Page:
5. Format requirements of thermal neutron scattering data in a nuclear data format to succeed the ENDF format

    SciTech Connect (OSTI)

    Brown, D.

    2014-03-31

    In November 2012, the Working Party on Evaluation Cooperation Subgroup 38 (WPEC-SG38) began with the task of developing a nuclear data format and supporting infrastructure to replace the now nearly 50 year old ENDF format. The first step in this process is to develop requirements for the new format and infrastructure. In this talk, I will review the status of ENDF's Thermal Scattering Law (TSL) formats as well as support for this data in the GND format (from which the new format is expected to evolve). Finally, I hope to begin a dialog with members of the thermal neutron scattering community so that their data needs can be accurately and easily accommodated by the new format and tools, as captured by the requirements document. During this discussion, we must keep in mind that the new tools and format must; Support what is in existing data files; Support new things we want to put in data files; and Be flexible enough for us to adapt it to future unanticipated challenges.

  6. In situ preparation and transport properties of YBa sub 2 Cu sub 3 O sub 7 films on sapphire with Zr(Y)O sub 2 buffer layers

    SciTech Connect (OSTI)

    Adrian, G.; Grabe, G.; Wilkens, W. ); Adrian, H.; Huth, M.; Walkenhorst, A. )

    1991-12-01

    YBa{sub 2}Cu{sub 3}O{sub 7} films on sapphire substrates prepared by laser ablation show {ital c}-axis-oriented growth and critical temperatures as high as {ital T}{sub {ital c}}({ital R}=0)=90 K. Due to diffusion processes and the formation of a nonsuperconducting intermediate layer the critical current density {ital J}{sub {ital c}} is comparatively low. To overcome these difficulties the sapphire substrates were covered by Zr(Y)O{sub 2} films acting as diffusion barriers. The preparation of these films was performed by laser ablation using a multitarget system. The structure and the surfaces of the films were characterized by x-ray diffraction and scanning electron microscopy, respectively. The transport properties of the superconductor films are similar to those on suited substrates. Critical current densities up to {ital J}{sub {ital c}} (77 K)=5{times}10{sup 5} A/cm{sup 2} were achieved. In order to gain information about the pinning mechanisms measurements of the dependencies of {ital J}{sub {ital c}} on the orientation between the crystal {ital c} axis and the external magnetic fields were carried out using samples with different buffer layer thicknesses. From the received data no indication of pinning by point defects in addition to the intrinsic planar pinning mechanism was detected.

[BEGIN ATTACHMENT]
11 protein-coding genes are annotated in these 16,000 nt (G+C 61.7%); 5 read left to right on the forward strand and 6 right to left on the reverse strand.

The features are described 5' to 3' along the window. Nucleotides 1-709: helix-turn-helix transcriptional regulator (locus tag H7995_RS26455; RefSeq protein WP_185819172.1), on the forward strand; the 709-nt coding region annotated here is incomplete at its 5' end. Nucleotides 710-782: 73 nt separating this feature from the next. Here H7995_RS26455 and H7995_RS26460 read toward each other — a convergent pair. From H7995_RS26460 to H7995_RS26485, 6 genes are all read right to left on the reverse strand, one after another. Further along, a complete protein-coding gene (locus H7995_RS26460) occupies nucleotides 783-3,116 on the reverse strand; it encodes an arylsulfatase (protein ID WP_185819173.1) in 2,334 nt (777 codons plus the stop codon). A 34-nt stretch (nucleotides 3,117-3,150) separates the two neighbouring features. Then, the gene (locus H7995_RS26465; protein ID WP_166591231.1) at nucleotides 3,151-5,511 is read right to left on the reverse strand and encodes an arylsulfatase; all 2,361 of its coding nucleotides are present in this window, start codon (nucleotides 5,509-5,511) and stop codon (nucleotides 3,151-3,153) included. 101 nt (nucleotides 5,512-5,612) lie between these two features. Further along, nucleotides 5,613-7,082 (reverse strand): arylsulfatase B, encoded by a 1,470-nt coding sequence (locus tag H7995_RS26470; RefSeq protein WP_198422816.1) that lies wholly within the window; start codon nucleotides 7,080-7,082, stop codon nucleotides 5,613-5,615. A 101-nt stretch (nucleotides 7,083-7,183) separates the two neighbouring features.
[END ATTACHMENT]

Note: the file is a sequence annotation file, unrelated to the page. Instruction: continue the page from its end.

7. Methods for forming wellbores in heated formations

    DOE Patents [OSTI]

    Guimerans, Rosalvina Ramona; Mansure, Arthur James

    2012-09-25

    A method for forming a wellbore in a heated formation includes flowing liquid cooling fluid to a bottom hole assembly in a wellbore in a heated formation. At least a portion of the liquid cooling fluid is vaporized at or near a region to be cooled. Vaporizing the liquid cooling fluid absorbs heat from the region to be cooled.

  8. Method for laser drilling subterranean earth formations

    DOE Patents [OSTI]

    Shuck, Lowell Z.

    1976-08-31